How Labour plans to crack down on payday loan sharks

Miliband will announce that the party would give councils new powers to limit the spread of payday lenders and betting shops on the high street.

Ed Miliband will return from holiday to launch Labour's local election campaign today and he's prepared a new policy for the occasion. Speaking in Ipswich, Miliband will announce plans to allow communities to halt the spread of payday loan sharks, bookmakers and fast food outlets along their high streets.

At present, if a high street bank closes down, councils are powerless to stop a payday lender moving in, despite the negative effect they can have on the area, because they are classed as the same kind of business. In the last year, there has been a 20 per cent rise in the number of payday loan firms as well as a significant increase in betting shops and pawnbrokers. Miliband will aim to reverse this trend by granting councils new powers to prevent such businesses opening. According to the party, Labour would reform planning laws by creating "an additional umbrella class which allows local councils to decide if they want to place some premises in a separate planning category." This would allow local authorities to refuse planning permission on the grounds that, for instance, opening a payday loan shop would constitute a change of use. In addition, it would allow councils to limit the spread of other types of outlet where there is local concern such as betting shops and fast food takeaways. 

In proposing the change, Miliband will cite the example of Chatham in Kent, where 23 payday lenders operate within a mile of the high street and where residents complain that their presence is increasing levels of personal debt in the area. He will say: 

Too many councils are finding that they don’t have the real power to stand up for local people. But that is what politics is supposed to be about: standing up for those without power and giving power to them. Currently if a bank branch closes down, there’s nothing a council can do if a payday loan shop wants to move in and open up in the same place. Even if there's another lender next door. That can’t be right.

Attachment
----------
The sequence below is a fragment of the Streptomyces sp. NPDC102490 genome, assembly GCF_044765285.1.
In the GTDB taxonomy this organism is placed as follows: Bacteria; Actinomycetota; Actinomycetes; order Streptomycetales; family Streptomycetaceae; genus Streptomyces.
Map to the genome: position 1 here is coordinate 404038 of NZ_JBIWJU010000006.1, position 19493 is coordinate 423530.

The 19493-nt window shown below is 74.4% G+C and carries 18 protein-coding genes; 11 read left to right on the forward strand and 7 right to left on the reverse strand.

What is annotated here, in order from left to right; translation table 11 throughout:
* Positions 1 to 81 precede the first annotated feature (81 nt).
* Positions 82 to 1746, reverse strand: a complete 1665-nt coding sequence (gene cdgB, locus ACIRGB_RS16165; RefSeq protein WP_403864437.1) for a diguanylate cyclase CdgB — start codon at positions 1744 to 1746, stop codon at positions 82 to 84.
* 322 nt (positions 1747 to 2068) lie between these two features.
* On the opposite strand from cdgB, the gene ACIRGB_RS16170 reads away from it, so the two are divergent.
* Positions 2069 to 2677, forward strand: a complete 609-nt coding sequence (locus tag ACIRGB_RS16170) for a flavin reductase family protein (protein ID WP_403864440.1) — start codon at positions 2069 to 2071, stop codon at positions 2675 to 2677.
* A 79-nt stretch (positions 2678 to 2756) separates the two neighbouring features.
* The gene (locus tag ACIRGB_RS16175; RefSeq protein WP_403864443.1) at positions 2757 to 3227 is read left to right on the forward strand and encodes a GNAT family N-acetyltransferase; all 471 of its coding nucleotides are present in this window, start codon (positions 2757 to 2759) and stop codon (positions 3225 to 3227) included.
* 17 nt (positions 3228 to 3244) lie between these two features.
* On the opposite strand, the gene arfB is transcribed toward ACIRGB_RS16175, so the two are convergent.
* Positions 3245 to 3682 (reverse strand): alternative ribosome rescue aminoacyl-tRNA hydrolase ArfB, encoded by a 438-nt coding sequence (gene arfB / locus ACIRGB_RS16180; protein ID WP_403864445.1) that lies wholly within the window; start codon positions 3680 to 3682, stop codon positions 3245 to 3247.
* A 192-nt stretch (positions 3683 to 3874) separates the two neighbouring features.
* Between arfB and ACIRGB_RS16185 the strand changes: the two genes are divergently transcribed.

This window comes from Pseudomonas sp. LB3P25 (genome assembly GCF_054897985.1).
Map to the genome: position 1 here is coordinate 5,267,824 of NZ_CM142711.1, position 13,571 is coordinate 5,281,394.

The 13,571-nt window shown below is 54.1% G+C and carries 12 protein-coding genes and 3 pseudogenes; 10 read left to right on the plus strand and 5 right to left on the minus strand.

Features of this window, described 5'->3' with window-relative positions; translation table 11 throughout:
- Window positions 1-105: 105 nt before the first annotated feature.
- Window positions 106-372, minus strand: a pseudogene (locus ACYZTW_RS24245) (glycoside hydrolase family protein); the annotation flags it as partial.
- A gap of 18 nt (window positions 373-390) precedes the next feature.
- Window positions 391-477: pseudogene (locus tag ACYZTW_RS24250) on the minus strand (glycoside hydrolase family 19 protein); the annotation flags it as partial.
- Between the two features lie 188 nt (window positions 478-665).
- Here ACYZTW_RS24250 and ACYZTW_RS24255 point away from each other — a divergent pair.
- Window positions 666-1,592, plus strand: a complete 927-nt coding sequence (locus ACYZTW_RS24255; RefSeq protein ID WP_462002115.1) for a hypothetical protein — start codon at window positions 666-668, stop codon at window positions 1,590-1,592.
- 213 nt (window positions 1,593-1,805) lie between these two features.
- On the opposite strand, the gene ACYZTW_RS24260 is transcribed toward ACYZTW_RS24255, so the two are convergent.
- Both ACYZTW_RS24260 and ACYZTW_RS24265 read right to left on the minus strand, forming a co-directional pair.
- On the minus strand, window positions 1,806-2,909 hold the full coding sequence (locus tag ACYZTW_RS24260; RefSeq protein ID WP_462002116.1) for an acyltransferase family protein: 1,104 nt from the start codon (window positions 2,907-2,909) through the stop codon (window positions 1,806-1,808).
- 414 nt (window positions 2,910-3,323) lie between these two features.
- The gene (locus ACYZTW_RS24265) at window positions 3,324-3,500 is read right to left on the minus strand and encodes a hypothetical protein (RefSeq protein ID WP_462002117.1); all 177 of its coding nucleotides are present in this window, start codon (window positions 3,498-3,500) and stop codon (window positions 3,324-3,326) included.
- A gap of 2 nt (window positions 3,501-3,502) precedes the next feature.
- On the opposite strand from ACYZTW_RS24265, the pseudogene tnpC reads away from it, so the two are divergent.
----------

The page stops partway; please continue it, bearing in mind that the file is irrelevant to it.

The policy is a notable example of Miliband's embrace of Blue Labour-style small c-conservatism and he will contrast his stance with that of David Cameron. 

David Cameron’s government used to say it would give people that kind of chance. But it hasn’t delivered. In fact, it is moving in the opposite direction. Not standing up to the powerful interests. So it is up to us to give local people a proper chance to protect the places that they love. To turn their high streets around.

The crackdown on payday lenders is one of the five policies Labour has chosen to prioritise for its local election campaign. The other four are:

- Cancelling the cut in the 50p income tax rate (dubbed "the millionaires' tax cut") and protecting tax credits for low paid workers.

- Introducing a mansion tax on property values over £2m in order to fund the reintroduction of a 10p tax rate on the first £1,000 of earnings above the personal allowance.

-Reforming the energy market to break the stranglehold of the big six energy companies.

-Cracking down on train companies who are putting "the price of the daily commute further and further out of reach". 

After his absence last week, it will also be worth watching to see what Miliband has to say about George Osborne's decision to link the Philpott case to the government's welfare cuts, which he was privately appalled by. 

Miliband will say that "too many councils are finding that they don’t have the real power to stand up for local people". Photograph: Getty Images.

George Eaton is political editor of the New Statesman.

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Northern Ireland election results: a shift beneath the status quo

The power of the largest parties has been maintained, while newer parties running on nicher subjects with no connection to Northern Ireland’s traditional religious divide are rapidly rising.